A root-finding method similar to the Newton-Raphson method, which is better in some cases (especially when f'(x) doesn't have a "nice" form, and you don't get the sort of nice cancellations like in the Babylonian square root algorithm).

At each stage, the last 2 values xn-1, xn are preserved; the straight line on the graph of f connecting the points (xn-1,f(xn-1)) and (xn,f(xn)) is drawn, and its intersection with the X axis is xn+1.

Symbolically, it comes out like this:

xn+1 = xn - (xn-xn-1)*f(xn) / (f(xn)-f(xn-1))
(but it's much easier just to work it out for some specific f).

As you can see, you don't need to work out f'. Nonetheless, your function should be "nice" for any of the iteration methods to work, so this doesn't really help in terms of approximating roots for "hard" functions. What does help is that you only need to calculate the value of one function at each iteration, so it can a faster method.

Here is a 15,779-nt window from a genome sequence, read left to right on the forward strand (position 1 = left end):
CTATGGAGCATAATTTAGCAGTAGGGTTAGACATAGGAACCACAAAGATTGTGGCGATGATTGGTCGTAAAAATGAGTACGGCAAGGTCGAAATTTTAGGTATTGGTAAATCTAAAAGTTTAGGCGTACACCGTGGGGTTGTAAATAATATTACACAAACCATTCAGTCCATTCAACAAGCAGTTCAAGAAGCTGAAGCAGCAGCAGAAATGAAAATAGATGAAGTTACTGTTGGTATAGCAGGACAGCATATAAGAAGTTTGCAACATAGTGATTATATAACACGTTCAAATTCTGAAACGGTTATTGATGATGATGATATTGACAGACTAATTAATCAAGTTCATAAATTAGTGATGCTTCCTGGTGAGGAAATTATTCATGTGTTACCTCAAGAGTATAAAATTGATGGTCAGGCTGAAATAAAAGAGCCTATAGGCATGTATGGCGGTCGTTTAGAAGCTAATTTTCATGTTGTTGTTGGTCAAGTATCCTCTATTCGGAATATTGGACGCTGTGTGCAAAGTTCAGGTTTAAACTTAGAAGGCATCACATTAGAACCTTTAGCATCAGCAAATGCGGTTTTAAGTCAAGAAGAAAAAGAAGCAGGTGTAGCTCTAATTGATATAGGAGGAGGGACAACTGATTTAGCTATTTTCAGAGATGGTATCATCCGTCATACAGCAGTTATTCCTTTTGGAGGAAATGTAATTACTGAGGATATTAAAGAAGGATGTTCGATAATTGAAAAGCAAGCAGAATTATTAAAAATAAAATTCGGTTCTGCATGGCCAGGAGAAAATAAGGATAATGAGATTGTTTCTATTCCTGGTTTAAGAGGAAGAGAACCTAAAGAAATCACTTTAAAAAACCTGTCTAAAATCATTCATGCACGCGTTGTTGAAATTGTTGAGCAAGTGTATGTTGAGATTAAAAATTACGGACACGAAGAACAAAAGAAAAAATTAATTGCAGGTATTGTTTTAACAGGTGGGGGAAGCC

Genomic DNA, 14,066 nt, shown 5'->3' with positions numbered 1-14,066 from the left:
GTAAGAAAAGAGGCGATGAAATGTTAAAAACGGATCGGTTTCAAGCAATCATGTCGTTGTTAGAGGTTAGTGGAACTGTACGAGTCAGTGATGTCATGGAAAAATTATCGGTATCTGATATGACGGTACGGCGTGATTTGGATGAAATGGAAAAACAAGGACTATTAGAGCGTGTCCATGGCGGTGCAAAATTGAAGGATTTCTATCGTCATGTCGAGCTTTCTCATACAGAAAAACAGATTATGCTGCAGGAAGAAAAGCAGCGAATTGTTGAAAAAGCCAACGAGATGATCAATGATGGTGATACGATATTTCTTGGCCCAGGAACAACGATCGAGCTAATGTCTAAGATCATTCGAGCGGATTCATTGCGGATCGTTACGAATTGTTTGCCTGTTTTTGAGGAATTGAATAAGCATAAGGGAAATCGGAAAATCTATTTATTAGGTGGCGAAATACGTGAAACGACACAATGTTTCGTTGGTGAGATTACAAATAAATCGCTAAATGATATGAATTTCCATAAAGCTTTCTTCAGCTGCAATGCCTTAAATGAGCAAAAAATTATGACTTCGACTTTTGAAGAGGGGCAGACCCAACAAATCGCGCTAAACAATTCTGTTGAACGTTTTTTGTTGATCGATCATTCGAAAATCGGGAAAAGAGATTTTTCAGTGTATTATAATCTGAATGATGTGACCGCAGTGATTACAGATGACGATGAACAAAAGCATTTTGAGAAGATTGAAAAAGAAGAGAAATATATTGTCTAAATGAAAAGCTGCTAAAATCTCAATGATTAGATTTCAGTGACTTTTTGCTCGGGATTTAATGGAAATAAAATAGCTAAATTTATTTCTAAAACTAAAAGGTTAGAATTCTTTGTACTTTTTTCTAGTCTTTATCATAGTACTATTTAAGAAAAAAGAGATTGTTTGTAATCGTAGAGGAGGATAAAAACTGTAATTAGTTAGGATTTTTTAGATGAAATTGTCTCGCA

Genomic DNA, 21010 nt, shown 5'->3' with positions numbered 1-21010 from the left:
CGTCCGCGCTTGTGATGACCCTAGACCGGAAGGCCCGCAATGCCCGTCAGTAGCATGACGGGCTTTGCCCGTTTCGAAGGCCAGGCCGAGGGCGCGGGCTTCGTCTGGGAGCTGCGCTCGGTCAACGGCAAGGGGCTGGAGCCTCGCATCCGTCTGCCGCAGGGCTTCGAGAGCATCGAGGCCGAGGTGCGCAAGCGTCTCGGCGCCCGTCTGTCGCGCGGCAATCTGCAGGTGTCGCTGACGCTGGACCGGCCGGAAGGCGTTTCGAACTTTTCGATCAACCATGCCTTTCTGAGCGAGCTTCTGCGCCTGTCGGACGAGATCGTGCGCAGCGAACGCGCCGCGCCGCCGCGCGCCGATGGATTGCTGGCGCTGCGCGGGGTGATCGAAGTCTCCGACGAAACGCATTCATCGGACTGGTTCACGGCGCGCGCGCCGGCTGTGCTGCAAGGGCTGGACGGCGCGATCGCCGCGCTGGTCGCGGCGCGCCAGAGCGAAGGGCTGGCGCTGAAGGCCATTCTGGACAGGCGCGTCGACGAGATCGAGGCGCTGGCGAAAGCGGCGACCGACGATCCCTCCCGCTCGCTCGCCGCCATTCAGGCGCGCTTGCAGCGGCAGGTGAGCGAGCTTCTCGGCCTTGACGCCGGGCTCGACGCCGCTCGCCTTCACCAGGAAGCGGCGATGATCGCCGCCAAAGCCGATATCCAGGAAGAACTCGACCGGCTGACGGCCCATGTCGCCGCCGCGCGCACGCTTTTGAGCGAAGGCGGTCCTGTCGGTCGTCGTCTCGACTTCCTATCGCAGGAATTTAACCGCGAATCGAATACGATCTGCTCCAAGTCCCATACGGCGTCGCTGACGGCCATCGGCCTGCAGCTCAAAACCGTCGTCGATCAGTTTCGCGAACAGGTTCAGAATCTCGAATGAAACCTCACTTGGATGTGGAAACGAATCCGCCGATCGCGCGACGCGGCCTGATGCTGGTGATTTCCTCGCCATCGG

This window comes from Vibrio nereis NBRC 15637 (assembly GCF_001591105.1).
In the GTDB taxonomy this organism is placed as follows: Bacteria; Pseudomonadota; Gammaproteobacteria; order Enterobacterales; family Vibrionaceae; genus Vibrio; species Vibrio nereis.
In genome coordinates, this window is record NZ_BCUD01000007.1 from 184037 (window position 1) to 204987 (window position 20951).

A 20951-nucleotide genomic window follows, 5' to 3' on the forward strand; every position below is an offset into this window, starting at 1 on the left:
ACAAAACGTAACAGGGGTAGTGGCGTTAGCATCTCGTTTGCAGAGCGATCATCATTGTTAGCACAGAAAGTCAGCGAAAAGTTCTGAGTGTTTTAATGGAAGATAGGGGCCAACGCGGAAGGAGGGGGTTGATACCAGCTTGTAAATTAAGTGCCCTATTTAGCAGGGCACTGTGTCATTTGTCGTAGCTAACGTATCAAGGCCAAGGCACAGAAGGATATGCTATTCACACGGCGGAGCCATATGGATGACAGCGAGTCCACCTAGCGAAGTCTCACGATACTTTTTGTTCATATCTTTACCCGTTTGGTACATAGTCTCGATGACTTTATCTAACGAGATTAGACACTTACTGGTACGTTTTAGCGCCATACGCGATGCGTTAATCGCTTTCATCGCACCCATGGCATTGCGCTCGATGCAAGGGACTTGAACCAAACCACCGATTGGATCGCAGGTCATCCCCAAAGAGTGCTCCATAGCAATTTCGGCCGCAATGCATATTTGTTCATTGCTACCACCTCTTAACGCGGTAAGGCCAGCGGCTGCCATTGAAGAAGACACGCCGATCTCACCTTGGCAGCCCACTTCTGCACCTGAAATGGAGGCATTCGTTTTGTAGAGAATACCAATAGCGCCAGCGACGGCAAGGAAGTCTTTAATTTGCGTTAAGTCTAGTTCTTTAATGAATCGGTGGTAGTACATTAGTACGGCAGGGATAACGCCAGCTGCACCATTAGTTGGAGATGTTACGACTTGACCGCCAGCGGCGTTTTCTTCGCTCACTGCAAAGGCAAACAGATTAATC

In the "nice" cases, the "regula falsi" method increases the number of accurate digits in xn as the n'th Fibonacci number; it can be seen as multiplying the number of accurate digits by the Golden ratio (1.618...) at every iteration. But since less work per iteration is often needed, this method is often superior to the Newton-Raphson method (which doubles the number of accurate digits). And, since symbolic knowledge of f' isn't necessary, it can be a better choice in software engineering terms when writing a root-finding subroutine.

Which you pick is usually a matter of convenience with the precise form of the iteration formula; however, the Newton-Raphson method also works in many (seemingly unrelated) cases, so both should be known!

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